Invoking the McLuhan family name, The Marshall McLuhan Center on Global Communications was established in 1981 by Mary McLuhan, Marshall's daughter, less than a year after his death on New Year's Eve of 1980.

The philosophy of the Center, according to Ms. McLuhan, is as follows:

One of the most important responsibilities of the Marshall McLuhan Center on Global Communications is to promote the use of communications technologies in the teaching-learning environment. As the world of communications undergo revolutionary change, our children need the insight and guidance of excellent teachers to help them to be prepared for the 21st Century challenges of the "information age." The presentation of the Marshall McLuhan Distinguished Teachers Awards offers occasion to acknowledge the precedent-setting work of dedicated teachers throughout the world and to encourage others towards similar achievements.

While the teaching awards are more established, the Web site for the Center is brand new, re-designed and put in place in September of 1996. It features an online magazine, the "Marshall McLuhan Quarterly Probe" due to be launched during the spring of this year, which will publish texts "related to Human Communications, Marshall McLuhan, emerging technologies used in the teaching learning environment K-12, the Global Village and related materials are invited."

The site also includes all the standard topoi of a Web site: a biography, famous quotes, extended list of links, a print/paper bibliography, and even the full text of the infamous McLuhan Playboy  interview. Admittedly, "The Marshall McLuhan Center on Global Communications" plays host to plenty of "This page is being revised, and is under construction, we regret the inconvenience, please forgive us" type-links, but the structure of the site as it exists is positively elegant, both graphically and for ease of usability. So while there may not be any groundbreaking material here, it is a site with enormous potential.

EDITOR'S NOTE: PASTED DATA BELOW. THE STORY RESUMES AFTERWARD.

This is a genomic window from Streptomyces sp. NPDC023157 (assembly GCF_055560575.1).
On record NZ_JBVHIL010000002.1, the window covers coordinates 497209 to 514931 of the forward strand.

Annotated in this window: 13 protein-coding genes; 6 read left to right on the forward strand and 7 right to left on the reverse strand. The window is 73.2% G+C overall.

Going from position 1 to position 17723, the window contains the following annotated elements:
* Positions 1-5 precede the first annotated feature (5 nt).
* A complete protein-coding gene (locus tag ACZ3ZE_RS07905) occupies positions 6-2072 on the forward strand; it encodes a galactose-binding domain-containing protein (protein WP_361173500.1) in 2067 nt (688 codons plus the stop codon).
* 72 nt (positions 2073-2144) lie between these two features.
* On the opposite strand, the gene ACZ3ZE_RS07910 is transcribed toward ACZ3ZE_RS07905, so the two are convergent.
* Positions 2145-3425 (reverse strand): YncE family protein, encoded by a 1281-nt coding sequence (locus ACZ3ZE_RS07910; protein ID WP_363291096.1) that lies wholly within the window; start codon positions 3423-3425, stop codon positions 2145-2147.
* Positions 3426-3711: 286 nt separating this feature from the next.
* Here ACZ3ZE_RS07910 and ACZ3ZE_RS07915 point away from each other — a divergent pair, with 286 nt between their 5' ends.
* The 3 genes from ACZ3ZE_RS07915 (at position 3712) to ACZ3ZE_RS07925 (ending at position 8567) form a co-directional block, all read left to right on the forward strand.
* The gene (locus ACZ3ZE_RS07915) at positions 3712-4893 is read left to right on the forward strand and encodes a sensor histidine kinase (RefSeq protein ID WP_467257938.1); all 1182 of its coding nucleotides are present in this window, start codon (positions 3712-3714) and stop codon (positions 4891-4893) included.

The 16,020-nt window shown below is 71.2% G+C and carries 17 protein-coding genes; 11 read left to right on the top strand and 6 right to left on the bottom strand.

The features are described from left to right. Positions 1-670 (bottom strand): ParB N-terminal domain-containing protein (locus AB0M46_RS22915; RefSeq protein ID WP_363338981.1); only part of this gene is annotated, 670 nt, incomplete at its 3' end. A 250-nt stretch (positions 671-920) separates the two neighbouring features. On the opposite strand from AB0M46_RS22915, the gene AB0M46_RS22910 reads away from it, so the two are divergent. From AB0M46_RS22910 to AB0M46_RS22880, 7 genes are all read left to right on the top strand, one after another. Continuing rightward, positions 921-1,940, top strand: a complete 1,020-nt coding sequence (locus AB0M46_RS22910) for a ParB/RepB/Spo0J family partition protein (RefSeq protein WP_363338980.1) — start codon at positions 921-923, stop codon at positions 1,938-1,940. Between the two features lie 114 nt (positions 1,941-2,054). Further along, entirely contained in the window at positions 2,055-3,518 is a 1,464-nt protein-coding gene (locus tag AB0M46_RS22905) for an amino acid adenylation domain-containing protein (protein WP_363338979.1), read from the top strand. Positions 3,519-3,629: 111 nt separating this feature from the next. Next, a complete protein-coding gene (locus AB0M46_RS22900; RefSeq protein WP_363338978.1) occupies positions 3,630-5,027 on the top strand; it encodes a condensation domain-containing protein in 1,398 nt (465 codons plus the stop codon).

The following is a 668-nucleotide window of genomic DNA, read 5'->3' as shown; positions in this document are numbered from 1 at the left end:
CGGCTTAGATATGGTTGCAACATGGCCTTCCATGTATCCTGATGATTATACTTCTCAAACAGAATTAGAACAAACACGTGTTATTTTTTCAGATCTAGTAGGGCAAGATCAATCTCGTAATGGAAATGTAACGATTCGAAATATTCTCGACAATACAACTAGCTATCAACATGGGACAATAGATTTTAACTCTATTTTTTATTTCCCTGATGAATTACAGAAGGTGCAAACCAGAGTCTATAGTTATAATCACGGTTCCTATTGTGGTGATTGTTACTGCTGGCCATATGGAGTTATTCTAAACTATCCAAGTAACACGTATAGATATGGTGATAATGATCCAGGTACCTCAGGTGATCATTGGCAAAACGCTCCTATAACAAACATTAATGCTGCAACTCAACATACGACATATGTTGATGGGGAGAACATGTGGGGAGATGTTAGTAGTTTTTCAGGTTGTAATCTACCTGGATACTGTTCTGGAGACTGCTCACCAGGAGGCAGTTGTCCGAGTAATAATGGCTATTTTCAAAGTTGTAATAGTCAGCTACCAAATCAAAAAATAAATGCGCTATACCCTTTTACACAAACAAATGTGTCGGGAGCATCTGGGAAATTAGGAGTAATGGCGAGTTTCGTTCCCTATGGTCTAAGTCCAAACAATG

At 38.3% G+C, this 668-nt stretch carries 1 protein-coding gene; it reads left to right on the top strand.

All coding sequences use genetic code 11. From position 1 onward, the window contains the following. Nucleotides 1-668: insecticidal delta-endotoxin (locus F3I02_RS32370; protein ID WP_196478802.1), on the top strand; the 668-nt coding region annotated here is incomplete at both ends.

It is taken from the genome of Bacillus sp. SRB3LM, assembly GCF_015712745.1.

The University of Toronto has established The McLuhan Program, which in a way is both the ultimate irony and ultimate justification of McLuhan's work.

Considering the fact that McLuhan was often scorned by his academic contemporaries as "unscholarly," the development of a program of study named for him is both startling and interesting. The program self-describes in this way:

We are a distinct teaching and research unit within the Faculty of Information Studies at the University of Toronto. Associates of the Program study, explore, and comment on the impacts of technology on culture from our base in the historic Coach House and from our videoconference room at The Faculty of Information Studies.

This Web site itself, unlike many which reference McLuhan, does not attempt to overload itself with bells and whistles to electronically mimic l'essai concrete.   Rather, it is a simple, accessible design that promises great things, and actively seeks suggestions and contributions from electronic visitors: "If there is something in particular that you would like to see here or some way we may help you please contact"

This is a fairly new site, and includes a simple interactive form to fill out to pursue further information about the program, about the site, and/or about McLuhan himself. It even includes a brief but revealing self-reflexive metatextual history of the site itself. It appears to be updated frequently and is worth watching. ^